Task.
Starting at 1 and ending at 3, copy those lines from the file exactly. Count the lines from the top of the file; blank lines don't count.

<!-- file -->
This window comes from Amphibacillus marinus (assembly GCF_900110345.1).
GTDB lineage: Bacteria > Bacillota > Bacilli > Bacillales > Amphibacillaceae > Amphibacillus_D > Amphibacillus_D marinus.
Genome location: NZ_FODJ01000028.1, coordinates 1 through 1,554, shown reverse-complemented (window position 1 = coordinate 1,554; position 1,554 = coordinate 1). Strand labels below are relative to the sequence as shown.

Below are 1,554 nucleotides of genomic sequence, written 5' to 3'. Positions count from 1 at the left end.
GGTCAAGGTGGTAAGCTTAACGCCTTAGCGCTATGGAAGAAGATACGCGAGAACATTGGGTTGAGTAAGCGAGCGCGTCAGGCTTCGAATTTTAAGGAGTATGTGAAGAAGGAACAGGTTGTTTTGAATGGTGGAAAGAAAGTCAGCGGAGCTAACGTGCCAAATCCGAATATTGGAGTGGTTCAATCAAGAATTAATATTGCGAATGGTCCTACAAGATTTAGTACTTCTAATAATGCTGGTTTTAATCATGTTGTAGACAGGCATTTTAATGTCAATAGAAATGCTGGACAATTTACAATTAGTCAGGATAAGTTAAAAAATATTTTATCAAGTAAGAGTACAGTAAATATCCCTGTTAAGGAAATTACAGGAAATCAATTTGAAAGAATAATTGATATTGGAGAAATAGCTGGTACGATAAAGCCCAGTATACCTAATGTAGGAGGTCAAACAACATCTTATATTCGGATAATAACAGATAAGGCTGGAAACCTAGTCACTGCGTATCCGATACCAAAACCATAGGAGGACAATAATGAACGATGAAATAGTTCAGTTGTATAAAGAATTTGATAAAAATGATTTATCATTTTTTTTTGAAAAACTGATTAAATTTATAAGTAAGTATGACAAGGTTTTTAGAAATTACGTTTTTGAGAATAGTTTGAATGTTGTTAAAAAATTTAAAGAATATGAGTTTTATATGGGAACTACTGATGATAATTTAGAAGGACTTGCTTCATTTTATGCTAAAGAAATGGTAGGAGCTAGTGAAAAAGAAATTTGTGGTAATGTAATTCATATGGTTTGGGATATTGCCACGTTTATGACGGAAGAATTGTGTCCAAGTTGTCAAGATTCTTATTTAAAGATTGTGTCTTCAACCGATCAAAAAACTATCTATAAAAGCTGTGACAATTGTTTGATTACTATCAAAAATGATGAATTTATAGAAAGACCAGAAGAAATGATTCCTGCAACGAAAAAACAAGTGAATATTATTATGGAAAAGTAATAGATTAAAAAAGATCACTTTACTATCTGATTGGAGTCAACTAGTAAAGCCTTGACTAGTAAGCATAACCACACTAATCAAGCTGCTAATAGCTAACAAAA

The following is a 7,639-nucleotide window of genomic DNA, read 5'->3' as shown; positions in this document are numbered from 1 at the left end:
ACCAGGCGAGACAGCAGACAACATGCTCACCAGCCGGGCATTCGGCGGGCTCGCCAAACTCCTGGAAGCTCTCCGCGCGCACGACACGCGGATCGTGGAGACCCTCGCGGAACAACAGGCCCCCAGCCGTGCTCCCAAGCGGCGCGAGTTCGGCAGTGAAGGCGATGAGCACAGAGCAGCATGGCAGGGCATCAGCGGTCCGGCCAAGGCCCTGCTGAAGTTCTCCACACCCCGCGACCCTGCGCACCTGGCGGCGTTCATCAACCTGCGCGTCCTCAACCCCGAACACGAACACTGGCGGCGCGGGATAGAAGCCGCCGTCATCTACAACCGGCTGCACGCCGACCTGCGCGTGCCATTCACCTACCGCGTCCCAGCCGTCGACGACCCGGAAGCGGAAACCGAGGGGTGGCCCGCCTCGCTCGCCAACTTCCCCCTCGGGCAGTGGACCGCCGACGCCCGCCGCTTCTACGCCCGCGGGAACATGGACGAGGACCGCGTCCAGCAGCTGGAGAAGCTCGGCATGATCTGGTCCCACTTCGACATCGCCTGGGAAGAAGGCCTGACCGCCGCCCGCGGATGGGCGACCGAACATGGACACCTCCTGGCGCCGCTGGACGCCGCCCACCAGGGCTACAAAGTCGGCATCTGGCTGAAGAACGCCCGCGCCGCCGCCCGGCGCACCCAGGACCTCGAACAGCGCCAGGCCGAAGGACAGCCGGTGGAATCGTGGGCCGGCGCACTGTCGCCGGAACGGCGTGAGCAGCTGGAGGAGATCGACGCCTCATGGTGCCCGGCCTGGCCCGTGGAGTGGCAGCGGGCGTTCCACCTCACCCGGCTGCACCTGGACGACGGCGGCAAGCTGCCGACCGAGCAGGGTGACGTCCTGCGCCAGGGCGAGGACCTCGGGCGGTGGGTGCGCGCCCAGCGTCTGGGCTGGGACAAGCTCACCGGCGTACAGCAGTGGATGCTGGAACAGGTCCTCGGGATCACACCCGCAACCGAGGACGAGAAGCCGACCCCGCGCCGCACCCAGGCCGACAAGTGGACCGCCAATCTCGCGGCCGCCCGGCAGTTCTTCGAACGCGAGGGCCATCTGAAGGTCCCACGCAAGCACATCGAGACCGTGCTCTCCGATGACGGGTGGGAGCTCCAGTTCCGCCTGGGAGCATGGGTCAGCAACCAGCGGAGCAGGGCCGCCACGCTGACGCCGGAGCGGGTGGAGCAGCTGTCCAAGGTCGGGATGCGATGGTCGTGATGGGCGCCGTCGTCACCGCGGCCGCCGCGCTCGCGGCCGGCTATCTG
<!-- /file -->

This window comes from Amphibacillus marinus (assembly GCF_900110345.1).
GTDB lineage: Bacteria > Bacillota > Bacilli > Bacillales > Amphibacillaceae > Amphibacillus_D > Amphibacillus_D marinus.
Genome location: NZ_FODJ01000028.1, coordinates 1 through 1,554, shown reverse-complemented (window position 1 = coordinate 1,554; position 1,554 = coordinate 1). Strand labels below are relative to the sequence as shown.